The obvious problem with the steel cylinder is that of rusty bathing water. To mitigate this I could try coating the inside of the cylinder with some high temperature paint, such as engine enamel. Would it work? I don’t know, but it seems reasonable. The water in contact with the paint can’t get hotter than 100 deg C, so hopefully the paint itself wouldn’t get much hotter than this, despite the high temperatures on the other side of the metal. Another plus point is that I wouldn’t have to heat the water to near boiling point. Instead, a temperature of 40-45 deg C would be enough and this could hopefully be achieved with a less intense fire in the lower half of the heater.

So, to conclude this blog post, I have (a) a wood burning water heater design, (b) two methods of using the hot water for showering and (c) some contingency plans if the heat exchanger doesn’t work.

At the time or writing I have scavenged two old gas cylinders and have removed the valves and purged them with water. I’ve also bought some 75mm steel tube for the flue, some 30mm steel tube for the legs and some steel flat bar, nuts, bolts and washers. The next step is to build the heater and see how it performs.

I’ll report back in the blogpost “Free Hot Showers! Part 2: Water heater build and test”.

Why I chose a biolitter compost toilet

In this post I’ll explain why I chose to use a compost toilet and, more specifically, a simple biolitter type.

Water Savings

The waste of an expensive commodity like mains water was something I was keen to avoid. After washing, toilets are the biggest consumer of domestic water. A report by the Energy Saving Trust in 2013 found that 22% of water consumed in UK homes was used to flush toilets. Furthermore, it just seems crazy to use high quality drinking water to flush a toilet.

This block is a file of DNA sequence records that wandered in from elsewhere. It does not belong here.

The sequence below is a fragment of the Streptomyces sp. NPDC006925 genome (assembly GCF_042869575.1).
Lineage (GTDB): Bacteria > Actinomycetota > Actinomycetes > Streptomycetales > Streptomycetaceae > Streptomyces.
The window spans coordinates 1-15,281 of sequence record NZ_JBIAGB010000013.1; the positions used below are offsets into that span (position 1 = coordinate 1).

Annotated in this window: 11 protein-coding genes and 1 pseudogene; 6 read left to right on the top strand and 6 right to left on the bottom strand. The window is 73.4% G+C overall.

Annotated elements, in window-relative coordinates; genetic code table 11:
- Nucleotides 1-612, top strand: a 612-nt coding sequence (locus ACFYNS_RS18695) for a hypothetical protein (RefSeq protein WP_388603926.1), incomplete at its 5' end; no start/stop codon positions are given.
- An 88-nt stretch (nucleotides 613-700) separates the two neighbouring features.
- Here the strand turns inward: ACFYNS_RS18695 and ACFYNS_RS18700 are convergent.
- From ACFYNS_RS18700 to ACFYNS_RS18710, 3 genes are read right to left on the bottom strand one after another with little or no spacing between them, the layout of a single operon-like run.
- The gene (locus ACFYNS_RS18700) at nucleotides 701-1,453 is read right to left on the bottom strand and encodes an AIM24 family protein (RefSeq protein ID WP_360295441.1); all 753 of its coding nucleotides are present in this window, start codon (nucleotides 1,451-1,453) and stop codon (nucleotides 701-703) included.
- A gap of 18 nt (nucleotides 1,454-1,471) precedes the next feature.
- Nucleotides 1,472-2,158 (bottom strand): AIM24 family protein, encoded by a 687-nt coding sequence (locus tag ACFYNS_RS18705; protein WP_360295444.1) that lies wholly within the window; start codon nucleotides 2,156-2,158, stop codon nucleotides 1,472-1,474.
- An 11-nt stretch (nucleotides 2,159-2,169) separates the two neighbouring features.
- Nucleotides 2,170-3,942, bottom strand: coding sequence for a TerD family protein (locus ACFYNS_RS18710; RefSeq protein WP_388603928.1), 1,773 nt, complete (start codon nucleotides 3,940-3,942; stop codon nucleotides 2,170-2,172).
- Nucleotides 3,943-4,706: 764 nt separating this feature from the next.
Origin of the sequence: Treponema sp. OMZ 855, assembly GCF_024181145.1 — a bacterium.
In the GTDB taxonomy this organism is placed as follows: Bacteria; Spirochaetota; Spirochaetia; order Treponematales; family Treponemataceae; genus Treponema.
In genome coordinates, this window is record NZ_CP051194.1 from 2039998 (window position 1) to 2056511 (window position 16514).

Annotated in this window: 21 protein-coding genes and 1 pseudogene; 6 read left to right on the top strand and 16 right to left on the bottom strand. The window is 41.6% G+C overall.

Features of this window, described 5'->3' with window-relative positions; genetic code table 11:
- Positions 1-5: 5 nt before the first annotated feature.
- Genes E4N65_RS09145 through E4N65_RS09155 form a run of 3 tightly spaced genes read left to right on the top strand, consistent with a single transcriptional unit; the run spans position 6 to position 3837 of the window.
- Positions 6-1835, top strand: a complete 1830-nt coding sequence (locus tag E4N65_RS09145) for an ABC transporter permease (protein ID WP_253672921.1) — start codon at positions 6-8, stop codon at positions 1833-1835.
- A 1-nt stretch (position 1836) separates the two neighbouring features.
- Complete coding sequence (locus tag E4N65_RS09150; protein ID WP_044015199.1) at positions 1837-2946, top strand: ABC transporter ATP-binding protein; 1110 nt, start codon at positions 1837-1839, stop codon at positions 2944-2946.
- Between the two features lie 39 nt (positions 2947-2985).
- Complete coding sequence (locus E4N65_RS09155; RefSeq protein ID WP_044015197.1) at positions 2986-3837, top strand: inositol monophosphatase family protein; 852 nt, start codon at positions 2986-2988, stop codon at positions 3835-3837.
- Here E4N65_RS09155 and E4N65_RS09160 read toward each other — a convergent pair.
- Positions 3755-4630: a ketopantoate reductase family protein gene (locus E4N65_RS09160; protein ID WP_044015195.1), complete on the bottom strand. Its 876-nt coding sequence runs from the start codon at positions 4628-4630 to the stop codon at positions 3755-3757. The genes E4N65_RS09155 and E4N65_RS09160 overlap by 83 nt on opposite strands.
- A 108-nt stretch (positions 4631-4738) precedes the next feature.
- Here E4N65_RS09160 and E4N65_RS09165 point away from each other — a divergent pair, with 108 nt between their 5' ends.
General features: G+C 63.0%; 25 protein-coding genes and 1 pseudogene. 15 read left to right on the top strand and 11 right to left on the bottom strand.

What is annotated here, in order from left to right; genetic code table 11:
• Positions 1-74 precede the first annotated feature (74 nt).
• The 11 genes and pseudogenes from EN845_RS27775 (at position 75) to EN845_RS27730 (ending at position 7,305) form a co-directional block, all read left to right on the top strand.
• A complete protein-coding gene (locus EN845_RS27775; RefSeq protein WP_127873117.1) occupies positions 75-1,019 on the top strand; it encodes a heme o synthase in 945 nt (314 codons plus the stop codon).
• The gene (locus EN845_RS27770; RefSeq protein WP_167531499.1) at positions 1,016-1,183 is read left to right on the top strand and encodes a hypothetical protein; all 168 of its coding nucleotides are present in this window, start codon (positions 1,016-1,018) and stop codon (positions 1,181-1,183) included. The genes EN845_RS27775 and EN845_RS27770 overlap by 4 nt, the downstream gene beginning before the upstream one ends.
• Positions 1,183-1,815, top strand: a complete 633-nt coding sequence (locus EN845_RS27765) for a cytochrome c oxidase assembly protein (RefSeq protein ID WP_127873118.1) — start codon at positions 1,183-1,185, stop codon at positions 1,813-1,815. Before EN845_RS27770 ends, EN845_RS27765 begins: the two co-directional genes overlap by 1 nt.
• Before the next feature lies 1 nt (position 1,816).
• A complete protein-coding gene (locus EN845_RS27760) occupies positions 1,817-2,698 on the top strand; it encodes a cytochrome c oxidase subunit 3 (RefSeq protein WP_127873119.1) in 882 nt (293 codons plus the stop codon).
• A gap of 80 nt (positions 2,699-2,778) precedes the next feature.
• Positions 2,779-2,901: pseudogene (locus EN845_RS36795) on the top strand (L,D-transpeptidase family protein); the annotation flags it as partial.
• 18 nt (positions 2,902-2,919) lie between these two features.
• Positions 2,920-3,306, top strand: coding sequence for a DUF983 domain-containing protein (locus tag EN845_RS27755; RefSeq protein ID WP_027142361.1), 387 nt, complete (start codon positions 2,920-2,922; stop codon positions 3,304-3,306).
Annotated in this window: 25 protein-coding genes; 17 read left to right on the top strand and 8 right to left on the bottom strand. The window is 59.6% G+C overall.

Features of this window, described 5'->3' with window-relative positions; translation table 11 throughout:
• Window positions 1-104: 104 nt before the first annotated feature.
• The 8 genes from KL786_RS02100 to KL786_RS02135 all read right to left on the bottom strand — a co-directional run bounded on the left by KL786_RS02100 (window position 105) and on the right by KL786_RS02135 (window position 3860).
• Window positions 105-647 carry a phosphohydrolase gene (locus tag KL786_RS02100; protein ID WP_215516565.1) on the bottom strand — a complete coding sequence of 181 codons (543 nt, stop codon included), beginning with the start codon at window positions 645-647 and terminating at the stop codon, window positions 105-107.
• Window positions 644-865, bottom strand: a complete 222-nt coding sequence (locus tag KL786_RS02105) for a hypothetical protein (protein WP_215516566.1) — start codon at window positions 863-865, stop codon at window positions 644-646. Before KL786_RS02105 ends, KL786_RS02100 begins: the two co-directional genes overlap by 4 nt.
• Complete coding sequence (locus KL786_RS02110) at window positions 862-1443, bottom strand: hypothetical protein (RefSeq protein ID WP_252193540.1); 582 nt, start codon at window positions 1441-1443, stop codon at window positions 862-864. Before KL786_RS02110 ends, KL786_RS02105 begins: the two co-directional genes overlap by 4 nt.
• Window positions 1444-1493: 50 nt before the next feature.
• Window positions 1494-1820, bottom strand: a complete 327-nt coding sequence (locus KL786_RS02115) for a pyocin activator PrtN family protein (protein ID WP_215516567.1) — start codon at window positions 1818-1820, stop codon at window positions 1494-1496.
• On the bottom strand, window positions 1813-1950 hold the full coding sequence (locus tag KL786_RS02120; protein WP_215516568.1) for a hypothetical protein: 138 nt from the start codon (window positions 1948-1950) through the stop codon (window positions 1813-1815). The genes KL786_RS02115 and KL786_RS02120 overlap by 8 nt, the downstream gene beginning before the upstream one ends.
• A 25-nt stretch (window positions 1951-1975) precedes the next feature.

An alternative is to use a compost toilet. Having previously read about simple compost toilets (and seen them in use at an eco-centre) I decided early in the design process that I would use one for my tiny house.

Free Garden Compost

A further bonus is the recycling of human waste and kitchen scraps to make a high quality compost that can be used in the garden. To be fair, it’s not completely free as you normally have to buy the ‘biolitter’ (sawdust, wood shavings, etc) to which the waste is added. However, I had lots of hemp left over from the build which was ideal for this purpose.

The Biolitter Toilet

The compost toilet system I chose was popularized (in French speaking Europe at least) by Professor Joseph Országh of the Université de Mons-Hainaut in Belgium. He called his system the “toilette à litière biomaîtrisée” or TLB . This can be literally translated as “biocontrolled litter toilet” or “biolitter toilet” (BLT). US readers may be familiar with a similar system called Humanure proposed by the American Joseph Jenkins.

For the benefit of this website’s English speaking readers, I’ll stick with the term Biolitter toilet (or just compost toilet) and avoid the acronym BLT, for obvious reasons!

Whatever the name, the principle is the same. In place of a normal toilet is a bucket with a volume of 20-40 litres. Around the bucket is built some kind of containing ‘box’ with removable top. This top has a hole around which is fixed a toilet seat and lid.

After each visit to the toilet, the waste (solid and liquid) is covered by a layer of ‘litter’ which is typically wood chips, wood shavings or sawdust. The cellulose in the litter biologically inhibits the enzymatic reactions in the excreta that are responsible for odours. Nevertheless, the bucket should be emptied at least once per week.

The bucket’s contents are then composted for at least two years (along with kitchen food scraps etc) after which the compost is safe to use in the garden.